Yesterday a White Noise reader got in contact with me regarding Netflix, which I’d referred to on the blog recently, and treated me to a demonstration of how the system works (by way of Apple TV). Colour me impressed by the service.

For the uninformed, Netflix is a US service that provides a rich library of film and television content streaming on demand. It’s not all that dissimilar to using iView or Hulu. A Netflix widget can be installed on devices like a Nintendo Wii, Apple TV, Roku, and Boxee Box and provides your TV with easily navigatable on-screen menu’s.

I was only able to play with it for ten minutes or so, but was certainly awed by what I’d experienced. There was an extensive range of movies on offer from a variety of different Studios. The content was very Warner Bros heavy with a significant number of Warners library titles available, however they were by no means the only Studio represented. There were also a number of strange holes in the content offered. For example Ghostbusters 2 is available, but not the first Ghostbusters film.

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TV-wise, the library was actually pretty impressive. The majority of the titles were shows available on DVD, with series like Lost, The X-Files, and Buffy all available in complete. The real value of a service like this came with some of the more obscure titles. I was thrilled, for example, to find childhood favourite The Super Mario Bros Super Show.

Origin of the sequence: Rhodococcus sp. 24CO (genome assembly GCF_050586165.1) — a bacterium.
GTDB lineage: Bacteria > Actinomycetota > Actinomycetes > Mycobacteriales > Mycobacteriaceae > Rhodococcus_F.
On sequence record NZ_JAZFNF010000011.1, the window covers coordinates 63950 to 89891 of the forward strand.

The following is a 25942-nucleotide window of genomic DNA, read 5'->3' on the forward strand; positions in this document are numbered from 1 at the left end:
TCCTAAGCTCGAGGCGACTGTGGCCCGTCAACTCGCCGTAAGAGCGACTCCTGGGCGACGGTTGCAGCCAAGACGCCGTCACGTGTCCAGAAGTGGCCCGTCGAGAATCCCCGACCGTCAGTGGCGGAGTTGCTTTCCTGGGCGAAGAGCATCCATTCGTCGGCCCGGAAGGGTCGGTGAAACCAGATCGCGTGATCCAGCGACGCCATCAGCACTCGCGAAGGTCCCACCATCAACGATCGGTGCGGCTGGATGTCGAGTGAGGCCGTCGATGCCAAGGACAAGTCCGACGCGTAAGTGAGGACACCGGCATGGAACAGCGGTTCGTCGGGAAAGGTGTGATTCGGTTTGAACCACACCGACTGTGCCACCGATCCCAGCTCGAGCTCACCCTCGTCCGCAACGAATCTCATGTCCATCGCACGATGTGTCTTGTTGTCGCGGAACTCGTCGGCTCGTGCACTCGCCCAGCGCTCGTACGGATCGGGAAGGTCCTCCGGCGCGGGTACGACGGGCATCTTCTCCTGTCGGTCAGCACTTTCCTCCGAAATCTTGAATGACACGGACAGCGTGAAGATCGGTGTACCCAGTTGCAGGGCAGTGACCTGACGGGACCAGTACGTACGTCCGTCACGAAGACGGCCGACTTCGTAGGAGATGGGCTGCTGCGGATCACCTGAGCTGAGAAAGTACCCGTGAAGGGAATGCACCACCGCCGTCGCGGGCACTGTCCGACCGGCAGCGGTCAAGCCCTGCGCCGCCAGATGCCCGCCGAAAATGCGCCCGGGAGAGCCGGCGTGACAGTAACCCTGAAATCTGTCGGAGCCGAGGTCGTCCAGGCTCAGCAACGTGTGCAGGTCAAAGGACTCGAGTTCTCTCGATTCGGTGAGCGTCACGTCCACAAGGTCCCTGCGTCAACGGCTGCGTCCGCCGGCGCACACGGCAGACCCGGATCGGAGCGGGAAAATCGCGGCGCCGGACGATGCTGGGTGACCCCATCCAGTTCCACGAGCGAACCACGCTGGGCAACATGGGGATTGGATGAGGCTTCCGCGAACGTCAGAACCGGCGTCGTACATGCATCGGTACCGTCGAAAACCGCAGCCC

In the US they charge $7.99 per month for the service. Certainly very affordable. In a country like Australia, known for a high level of TV/Film torrent piracy, I can’t help but wonder what a cheap service like this may do to curb the piracy. With a low-cost, extensive library, and an interface that makes the service easier to use than pirating material, it’s hard to imagine that a legal option like this wouldn’t bring an end to the issue of piracy in a market like ours.

Comments by Kim Williams at Foxtel recently have indicated that they’ll be evolving into a similar service in the next 18 months. Analog, linear broadcasting has nothing on a service like Netflix. If the mooted Foxtel service can achieve anything similar in scale, they’re onto a total winner. I couldn’t be more of a convert.

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Peter Fray
Peter Fray
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